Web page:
The mosque’s unique rooftop array is its most notable architectural feature, comprised of rows of prism-shaped skylights set with multi-colored panes. Daylight filters in through the roof, adding soft washes of light to the mosque’s interior in an unexpected way. When architecture meets sculpture in this way, buildings are elevated to high art, and Murcutt’s first mosque project in Melbourne is a prime example.
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The National Gallery of Victoria is recognizing Murcutt’s artistry through a months long exhibit featuring his design of the Islamic center. The exhibit, entitled “Architecture of Faith,” opened earlier this month and will run through Feb. 19, 2017. On display are more than 200 sketches, plans, and photographs that illustrate the design process behind Murcutt’s mosque, as well as a model of the rooftop prisms.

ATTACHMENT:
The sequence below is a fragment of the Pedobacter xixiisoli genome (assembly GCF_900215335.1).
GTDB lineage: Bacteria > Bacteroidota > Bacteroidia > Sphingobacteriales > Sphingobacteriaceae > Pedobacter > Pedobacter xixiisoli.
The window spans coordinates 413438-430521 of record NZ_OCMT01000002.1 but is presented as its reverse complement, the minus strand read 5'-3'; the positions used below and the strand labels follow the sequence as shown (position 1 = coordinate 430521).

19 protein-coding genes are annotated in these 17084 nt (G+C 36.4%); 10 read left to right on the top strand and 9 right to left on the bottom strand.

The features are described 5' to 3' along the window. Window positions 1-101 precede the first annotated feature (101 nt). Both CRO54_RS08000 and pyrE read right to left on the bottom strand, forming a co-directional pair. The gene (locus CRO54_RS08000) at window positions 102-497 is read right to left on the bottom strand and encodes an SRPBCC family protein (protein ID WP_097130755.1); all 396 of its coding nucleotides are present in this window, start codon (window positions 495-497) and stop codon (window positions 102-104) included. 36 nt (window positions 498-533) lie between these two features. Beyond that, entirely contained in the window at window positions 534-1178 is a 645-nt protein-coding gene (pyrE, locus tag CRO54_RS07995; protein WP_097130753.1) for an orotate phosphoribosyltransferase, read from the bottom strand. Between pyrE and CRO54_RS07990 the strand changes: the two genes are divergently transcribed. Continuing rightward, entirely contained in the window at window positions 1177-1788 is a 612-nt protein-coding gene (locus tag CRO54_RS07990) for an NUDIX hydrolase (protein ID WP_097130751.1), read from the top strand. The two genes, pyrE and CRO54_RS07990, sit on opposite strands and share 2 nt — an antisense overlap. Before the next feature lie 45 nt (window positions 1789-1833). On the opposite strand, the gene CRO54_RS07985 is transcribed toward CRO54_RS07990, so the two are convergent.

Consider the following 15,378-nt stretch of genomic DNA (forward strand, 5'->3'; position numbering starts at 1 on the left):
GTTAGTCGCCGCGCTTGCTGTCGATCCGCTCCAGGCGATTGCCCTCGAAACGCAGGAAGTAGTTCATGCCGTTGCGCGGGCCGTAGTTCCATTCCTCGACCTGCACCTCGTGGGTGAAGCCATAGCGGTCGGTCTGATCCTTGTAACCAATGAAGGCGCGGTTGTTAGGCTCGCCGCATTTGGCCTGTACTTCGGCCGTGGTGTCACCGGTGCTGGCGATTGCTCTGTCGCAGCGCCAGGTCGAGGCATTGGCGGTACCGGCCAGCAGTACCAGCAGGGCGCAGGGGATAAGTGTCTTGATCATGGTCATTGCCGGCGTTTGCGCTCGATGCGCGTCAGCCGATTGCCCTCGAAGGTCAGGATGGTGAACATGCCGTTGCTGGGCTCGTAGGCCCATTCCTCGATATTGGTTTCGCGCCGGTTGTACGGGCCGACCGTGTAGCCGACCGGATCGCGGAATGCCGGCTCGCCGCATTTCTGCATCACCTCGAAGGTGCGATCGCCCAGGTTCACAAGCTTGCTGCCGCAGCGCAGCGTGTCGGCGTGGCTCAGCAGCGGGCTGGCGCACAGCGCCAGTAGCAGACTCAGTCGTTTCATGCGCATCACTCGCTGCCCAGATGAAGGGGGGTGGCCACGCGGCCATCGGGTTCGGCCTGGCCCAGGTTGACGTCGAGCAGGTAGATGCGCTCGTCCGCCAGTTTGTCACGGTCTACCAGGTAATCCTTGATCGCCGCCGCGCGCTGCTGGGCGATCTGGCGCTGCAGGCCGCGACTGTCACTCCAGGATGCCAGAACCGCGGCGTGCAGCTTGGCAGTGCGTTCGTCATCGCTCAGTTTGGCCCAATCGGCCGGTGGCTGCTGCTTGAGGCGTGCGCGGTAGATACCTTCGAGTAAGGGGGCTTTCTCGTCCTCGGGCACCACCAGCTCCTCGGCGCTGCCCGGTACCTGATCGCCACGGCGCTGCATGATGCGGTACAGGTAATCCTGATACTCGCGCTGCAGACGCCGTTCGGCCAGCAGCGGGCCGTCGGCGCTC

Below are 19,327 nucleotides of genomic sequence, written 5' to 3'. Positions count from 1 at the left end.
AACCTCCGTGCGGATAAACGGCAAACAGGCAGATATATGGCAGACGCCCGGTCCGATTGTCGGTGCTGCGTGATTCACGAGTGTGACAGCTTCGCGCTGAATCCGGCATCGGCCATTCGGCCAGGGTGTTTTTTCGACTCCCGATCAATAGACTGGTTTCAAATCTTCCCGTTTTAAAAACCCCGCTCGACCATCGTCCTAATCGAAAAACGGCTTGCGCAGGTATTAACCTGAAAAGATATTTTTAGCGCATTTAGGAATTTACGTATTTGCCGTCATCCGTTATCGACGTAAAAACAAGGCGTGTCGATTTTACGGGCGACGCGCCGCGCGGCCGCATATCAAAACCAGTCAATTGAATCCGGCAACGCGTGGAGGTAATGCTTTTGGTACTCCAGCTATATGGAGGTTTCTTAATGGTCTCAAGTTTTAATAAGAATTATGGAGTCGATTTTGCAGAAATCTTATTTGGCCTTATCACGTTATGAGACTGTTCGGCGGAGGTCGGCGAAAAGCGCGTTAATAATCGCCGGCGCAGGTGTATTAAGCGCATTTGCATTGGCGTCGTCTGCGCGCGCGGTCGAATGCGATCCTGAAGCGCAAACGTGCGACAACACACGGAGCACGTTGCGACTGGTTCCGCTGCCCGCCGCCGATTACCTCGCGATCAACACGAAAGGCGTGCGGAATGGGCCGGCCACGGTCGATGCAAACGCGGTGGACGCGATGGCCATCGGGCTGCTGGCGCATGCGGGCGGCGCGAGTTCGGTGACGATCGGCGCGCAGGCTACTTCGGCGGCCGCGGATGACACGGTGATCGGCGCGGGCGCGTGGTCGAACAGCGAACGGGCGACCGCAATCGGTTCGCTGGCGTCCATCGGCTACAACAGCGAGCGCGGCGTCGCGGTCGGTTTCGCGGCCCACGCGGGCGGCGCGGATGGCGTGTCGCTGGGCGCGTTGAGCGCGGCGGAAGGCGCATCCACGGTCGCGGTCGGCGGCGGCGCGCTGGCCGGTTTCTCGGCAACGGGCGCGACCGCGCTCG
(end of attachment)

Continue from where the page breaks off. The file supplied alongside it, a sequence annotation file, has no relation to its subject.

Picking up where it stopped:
Murcutt’s visionary design is an attempt to challenge traditional stereotypes about Melbourne’s Islamic population. “Over the last 10 years, it has been an extraordinary enlightenment for me,” he told reporters earlier this year. “I’m putting forward the idea that, we can in a society that is anti-Islam, we can produce some work that actually can bring Islam back into our community and becomes an addition to the culture.”
+ Glenn Murcutt
Images via Tobias Titz for Glenn Murcutt